Monday, November 22, 1999


A friend told me during a phone conversation last Friday, and follow up email, that the day was the last in our life time that would be comprised completely of odd numbered digits (1-1-1-9-1-9-9-9). With that anomaly came a shared whispered promise that it would be the last odd day we would ever have to endure. (I suspect this means there will be no more occurrences of such things like Bob Dylan appearances on Dharma and Greg.) Talk about odd. Recently after spending an afternoon racing around our northwestern suburbs desperately trying to find a church I didn't have the address of or name to, I arrived barely in time for an important service just as we were walking candles down the aisle. Afterward my brother-in-law asked me how my new job was going. I told him it felt so strange to finally have a job where I'm doing what I always wanted to be doing, that actually incorporates what I got my college degree for. It feels completely foreign to have to go into work and do something I actually enjoy doing. What a concept. He smiled and acknowledged that he understood. That an unexpected source showed such appreciation was a small moment that made the difficult but bearable day memorable.

Indeed last week as I stood in the middle of an abandoned Minneapolis flour mill looking at empty beer bottles and walls painted with gang graffiti, staring at the girl with soccer field eyes, I certainly hoped our odd days are finally behind us. Amongst the rubble and ruin I found a shiny nickel. I felt like a blessed man. I have often wished that we could measure how rich we are in life by the amount of nickels we have. I like nickels.

I used my new nickel to go toward some art supplies necessary to begin my second major painting project this year. The first was slapping a fresh coat of taupe on to my reluctantly scraped and primed garage. Besides that home improvement project historically this next stab at painting is my second attempt at actual artwork. My first try came back in 1993 as I attempted an oil paint portrait of Max. This new project is an effort to usurp angelic beauty defined and reconnect a part of me that I hope is still there. One of the subjects of the painting asked if it meant having to come over and model. I told her, no this is an attempt to get what's inside across, not outside down. No small task especially considering my limited artistic ability and my decision to work in a completely new medium- water colors. Heck I may as well try and do this thing left-handed. I'm more Claude Rains than Claude Monet after all. I can't imagine I can possibly get the shapes and images right but at the very least I hope I can capture some of the color that my mind constantly sees and appreciates.

I'm looking forward to this project. It is an attempt to force myself to see, think, and feel in a manner that doesn't come naturally. Each inch of the canvass has to be planned. Each stroke of the brush carefully controlled. The end result isn't as important as the process itself. The project will occupy a lot of my time and hopefully will make the holiday season pass on by quickly. We all need our stress relievers- and I think my usual outlets are in need of some reinforcement. Much as writing, banging away at my piano, and going out to shoot hoops blows away the troubles of the moment, it will be nice to come home and do something different. I don't like to repeat myself but I'm quite proud of my portrait of Max. I was so afraid it would turn out looking cartoonish but I don't think it did. And you can actually tell it's a cat I painted. Pomposity admitted, the lesson I learned from my first painting was the difference between a painting and a photograph. It may seemingly be an obvious difference but to me it was a refreshing lesson that had been somehow overlooked and taken for granted. Facts may be facts (and faxed) but creativity adds needed perspective.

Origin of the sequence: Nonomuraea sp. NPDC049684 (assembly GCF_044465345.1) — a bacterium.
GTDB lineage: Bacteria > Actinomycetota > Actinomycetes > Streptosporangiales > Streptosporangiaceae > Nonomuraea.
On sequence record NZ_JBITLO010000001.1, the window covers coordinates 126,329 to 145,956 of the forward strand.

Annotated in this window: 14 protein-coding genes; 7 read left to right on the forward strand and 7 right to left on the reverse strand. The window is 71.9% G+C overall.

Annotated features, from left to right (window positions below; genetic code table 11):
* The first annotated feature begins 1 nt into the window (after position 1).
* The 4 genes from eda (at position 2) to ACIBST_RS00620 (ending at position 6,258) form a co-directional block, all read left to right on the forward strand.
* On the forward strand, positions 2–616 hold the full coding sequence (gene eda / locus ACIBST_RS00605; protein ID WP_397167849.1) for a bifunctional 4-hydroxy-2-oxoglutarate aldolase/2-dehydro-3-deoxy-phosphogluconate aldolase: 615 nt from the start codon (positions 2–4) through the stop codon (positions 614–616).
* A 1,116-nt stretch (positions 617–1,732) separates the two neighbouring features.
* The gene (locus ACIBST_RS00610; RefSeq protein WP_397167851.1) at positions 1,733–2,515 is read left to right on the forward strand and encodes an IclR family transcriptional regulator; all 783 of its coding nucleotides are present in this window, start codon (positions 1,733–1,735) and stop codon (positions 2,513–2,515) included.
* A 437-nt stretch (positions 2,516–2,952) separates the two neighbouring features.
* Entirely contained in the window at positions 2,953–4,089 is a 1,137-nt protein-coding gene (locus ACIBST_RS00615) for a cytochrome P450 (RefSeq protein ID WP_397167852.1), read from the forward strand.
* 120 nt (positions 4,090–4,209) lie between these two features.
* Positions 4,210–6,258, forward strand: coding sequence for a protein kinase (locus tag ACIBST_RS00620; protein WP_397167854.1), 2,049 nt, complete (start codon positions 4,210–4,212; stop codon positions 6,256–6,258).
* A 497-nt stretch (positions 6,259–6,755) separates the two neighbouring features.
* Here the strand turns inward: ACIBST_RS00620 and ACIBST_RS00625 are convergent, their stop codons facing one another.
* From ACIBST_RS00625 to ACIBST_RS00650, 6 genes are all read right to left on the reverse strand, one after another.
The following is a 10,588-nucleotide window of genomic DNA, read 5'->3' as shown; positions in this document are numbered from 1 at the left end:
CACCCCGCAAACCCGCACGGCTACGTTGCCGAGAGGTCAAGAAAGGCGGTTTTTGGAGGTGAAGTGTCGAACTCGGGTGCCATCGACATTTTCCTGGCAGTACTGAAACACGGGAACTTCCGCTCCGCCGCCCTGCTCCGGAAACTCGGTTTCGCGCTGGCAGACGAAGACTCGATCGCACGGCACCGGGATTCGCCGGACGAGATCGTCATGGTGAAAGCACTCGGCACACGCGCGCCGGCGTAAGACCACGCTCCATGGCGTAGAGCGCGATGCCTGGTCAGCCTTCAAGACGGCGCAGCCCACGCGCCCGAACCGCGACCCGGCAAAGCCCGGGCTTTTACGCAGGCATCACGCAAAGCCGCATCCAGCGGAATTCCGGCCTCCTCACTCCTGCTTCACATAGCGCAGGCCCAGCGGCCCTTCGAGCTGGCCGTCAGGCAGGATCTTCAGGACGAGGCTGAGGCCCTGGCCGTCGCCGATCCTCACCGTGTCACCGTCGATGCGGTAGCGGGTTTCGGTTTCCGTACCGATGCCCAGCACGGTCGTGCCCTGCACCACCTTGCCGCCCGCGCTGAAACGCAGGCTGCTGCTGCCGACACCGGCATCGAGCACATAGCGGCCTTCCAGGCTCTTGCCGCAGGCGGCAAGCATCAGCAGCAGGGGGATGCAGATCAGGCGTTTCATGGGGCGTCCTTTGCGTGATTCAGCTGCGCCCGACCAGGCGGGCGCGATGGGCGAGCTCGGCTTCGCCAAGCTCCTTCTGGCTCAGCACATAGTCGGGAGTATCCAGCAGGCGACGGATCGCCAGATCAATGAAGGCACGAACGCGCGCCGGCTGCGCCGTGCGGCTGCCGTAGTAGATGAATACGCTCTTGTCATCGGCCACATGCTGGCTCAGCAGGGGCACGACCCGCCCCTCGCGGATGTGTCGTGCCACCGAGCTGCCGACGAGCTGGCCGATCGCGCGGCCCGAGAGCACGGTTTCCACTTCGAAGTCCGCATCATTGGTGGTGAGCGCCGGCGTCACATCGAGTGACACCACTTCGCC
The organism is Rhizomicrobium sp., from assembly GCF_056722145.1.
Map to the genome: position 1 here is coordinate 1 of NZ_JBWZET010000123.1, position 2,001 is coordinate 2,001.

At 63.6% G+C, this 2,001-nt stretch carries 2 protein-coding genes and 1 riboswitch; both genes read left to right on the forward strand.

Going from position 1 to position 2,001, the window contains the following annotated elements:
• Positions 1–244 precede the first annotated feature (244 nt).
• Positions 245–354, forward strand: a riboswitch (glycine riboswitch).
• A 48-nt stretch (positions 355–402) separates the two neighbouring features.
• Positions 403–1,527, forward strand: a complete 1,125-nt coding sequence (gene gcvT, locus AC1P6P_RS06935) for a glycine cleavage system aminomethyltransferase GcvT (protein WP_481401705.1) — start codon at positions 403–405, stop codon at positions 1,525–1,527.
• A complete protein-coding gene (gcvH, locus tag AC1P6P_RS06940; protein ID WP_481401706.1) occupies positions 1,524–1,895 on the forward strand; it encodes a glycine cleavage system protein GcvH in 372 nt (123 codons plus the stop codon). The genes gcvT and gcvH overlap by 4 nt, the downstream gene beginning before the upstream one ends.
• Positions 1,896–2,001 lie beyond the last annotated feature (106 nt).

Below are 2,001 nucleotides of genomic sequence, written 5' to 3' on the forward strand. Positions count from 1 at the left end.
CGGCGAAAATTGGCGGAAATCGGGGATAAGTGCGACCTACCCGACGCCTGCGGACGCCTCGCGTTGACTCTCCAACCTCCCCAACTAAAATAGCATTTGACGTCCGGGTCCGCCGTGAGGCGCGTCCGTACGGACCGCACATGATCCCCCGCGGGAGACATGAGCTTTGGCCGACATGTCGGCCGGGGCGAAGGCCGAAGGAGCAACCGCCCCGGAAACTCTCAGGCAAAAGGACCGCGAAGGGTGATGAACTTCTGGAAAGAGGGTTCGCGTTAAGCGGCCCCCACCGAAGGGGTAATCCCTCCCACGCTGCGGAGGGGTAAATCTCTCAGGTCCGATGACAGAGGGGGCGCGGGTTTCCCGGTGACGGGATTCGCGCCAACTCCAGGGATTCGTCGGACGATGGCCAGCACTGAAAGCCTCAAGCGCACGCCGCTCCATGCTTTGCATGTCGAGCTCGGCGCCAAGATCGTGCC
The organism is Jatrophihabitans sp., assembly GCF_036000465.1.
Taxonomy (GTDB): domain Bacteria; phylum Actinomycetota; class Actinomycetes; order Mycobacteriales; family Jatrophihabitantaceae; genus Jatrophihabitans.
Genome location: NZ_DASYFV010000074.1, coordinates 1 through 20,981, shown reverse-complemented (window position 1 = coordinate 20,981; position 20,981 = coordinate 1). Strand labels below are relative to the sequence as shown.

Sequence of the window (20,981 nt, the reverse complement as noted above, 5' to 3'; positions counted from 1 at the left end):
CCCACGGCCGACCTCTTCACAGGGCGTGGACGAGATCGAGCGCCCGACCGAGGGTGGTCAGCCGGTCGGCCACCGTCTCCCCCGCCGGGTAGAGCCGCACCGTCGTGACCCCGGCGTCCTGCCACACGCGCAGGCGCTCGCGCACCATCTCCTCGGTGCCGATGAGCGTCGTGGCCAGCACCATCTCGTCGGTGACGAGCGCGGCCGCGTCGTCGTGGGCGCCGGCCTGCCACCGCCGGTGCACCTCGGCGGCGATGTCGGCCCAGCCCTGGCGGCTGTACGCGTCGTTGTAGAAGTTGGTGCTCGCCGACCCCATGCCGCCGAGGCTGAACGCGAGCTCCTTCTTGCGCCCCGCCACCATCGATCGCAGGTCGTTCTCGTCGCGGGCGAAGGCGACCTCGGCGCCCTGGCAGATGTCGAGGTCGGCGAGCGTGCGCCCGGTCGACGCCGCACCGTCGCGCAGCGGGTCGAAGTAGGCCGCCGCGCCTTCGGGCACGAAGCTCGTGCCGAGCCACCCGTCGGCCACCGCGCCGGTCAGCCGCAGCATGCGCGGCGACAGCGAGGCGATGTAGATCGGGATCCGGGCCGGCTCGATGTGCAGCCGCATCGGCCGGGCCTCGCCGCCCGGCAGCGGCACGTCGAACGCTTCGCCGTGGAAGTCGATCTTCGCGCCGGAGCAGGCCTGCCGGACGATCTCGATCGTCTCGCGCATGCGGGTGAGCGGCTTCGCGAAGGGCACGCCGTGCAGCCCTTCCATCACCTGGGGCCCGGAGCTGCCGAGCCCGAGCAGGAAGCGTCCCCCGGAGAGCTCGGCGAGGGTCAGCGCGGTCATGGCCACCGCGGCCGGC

Oddly enough, the last time I found a painted nickel was a somehow connected moment when I was in a similar state of mind. It was when we first opened up our Cheapo in Uptown. It was a big step for our company, coming right after our first name change to "Applause." It was right before the Uptown Art Fair and I had just gotten my head shaved. I looked good, damn good, though I think a tad frightening or out of the ordinary. ("Strike another match go start anew...") My task for the day was to stand outside our store and hand out fliers with a big bold "Applause" title on top notifying the area patrons of our store. Several people took our leaflet, glanced at it and threw it away just feet away from where I stood. Others walked by me refusing to take what I thrust at them. One kindly old lady, forever etched in my mind, smiled at me as she took the piece of paper from me. She quickly glanced at it and said to her companion, "Apple sauce, I like apple sauce." I can't possibly express how much that made me smile on a hot and weary day.

Yes indeed this painting will at the very least show that I see a contrast between windows and mirrors. One you see through and one reflects. Both are made from the same material and are necessary in our lives. Both show you things you sometimes need to know, sometimes don't need to know, sometimes want to see, sometimes don't want to see. Inside out outside looking in. That's what this painting is about.

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